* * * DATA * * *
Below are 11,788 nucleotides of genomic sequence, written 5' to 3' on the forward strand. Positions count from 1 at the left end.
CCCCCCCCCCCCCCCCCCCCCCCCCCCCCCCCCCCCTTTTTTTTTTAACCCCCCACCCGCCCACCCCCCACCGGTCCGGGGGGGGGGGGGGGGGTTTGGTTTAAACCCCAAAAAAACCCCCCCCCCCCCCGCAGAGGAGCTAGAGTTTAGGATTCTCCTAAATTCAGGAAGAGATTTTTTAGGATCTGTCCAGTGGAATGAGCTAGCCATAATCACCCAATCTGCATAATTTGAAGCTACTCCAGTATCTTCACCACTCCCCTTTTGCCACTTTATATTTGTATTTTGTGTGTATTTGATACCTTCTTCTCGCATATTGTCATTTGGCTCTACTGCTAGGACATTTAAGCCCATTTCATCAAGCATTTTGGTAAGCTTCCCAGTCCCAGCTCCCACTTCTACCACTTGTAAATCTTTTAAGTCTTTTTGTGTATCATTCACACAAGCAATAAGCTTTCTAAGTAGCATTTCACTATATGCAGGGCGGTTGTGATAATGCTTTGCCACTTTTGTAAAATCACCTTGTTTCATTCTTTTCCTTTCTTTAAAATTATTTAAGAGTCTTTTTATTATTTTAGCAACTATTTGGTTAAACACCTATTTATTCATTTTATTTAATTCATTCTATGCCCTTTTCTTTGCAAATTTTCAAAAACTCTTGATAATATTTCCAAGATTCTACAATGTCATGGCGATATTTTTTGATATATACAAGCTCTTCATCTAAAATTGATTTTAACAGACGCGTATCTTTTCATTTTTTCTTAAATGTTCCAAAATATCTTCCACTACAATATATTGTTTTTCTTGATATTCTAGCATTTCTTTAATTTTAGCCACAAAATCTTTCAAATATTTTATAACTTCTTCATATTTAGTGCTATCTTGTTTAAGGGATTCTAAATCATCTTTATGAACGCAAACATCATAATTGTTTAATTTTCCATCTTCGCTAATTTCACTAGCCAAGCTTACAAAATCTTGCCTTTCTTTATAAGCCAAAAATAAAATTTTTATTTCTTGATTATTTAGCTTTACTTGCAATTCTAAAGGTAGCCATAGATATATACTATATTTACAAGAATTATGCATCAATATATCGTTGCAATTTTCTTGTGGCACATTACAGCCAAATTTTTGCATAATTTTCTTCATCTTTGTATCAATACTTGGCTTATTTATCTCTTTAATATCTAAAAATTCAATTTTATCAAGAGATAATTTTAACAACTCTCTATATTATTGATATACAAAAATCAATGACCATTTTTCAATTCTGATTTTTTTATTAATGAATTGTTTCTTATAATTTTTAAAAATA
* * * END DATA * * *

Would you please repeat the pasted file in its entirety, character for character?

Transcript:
Below are 11,788 nucleotides of genomic sequence, written 5' to 3' on the forward strand. Positions count from 1 at the left end.
CCCCCCCCCCCCCCCCCCCCCCCCCCCCCCCCCCCCTTTTTTTTTTAACCCCCCACCCGCCCACCCCCCACCGGTCCGGGGGGGGGGGGGGGGGTTTGGTTTAAACCCCAAAAAAACCCCCCCCCCCCCCGCAGAGGAGCTAGAGTTTAGGATTCTCCTAAATTCAGGAAGAGATTTTTTAGGATCTGTCCAGTGGAATGAGCTAGCCATAATCACCCAATCTGCATAATTTGAAGCTACTCCAGTATCTTCACCACTCCCCTTTTGCCACTTTATATTTGTATTTTGTGTGTATTTGATACCTTCTTCTCGCATATTGTCATTTGGCTCTACTGCTAGGACATTTAAGCCCATTTCATCAAGCATTTTGGTAAGCTTCCCAGTCCCAGCTCCCACTTCTACCACTTGTAAATCTTTTAAGTCTTTTTGTGTATCATTCACACAAGCAATAAGCTTTCTAAGTAGCATTTCACTATATGCAGGGCGGTTGTGATAATGCTTTGCCACTTTTGTAAAATCACCTTGTTTCATTCTTTTCCTTTCTTTAAAATTATTTAAGAGTCTTTTTATTATTTTAGCAACTATTTGGTTAAACACCTATTTATTCATTTTATTTAATTCATTCTATGCCCTTTTCTTTGCAAATTTTCAAAAACTCTTGATAATATTTCCAAGATTCTACAATGTCATGGCGATATTTTTTGATATATACAAGCTCTTCATCTAAAATTGATTTTAACAGACGCGTATCTTTTCATTTTTTCTTAAATGTTCCAAAATATCTTCCACTACAATATATTGTTTTTCTTGATATTCTAGCATTTCTTTAATTTTAGCCACAAAATCTTTCAAATATTTTATAACTTCTTCATATTTAGTGCTATCTTGTTTAAGGGATTCTAAATCATCTTTATGAACGCAAACATCATAATTGTTTAATTTTCCATCTTCGCTAATTTCACTAGCCAAGCTTACAAAATCTTGCCTTTCTTTATAAGCCAAAAATAAAATTTTTATTTCTTGATTATTTAGCTTTACTTGCAATTCTAAAGGTAGCCATAGATATATACTATATTTACAAGAATTATGCATCAATATATCGTTGCAATTTTCTTGTGGCACATTACAGCCAAATTTTTGCATAATTTTCTTCATCTTTGTATCAATACTTGGCTTATTTATCTCTTTAATATCTAAAAATTCAATTTTATCAAGAGATAATTTTAACAACTCTCTATATTATTGATATACAAAAATCAATGACCATTTTTCAATTCTGATTTTTTTATTAATGAATTGTTTCTTATAATTTTTAAAAATA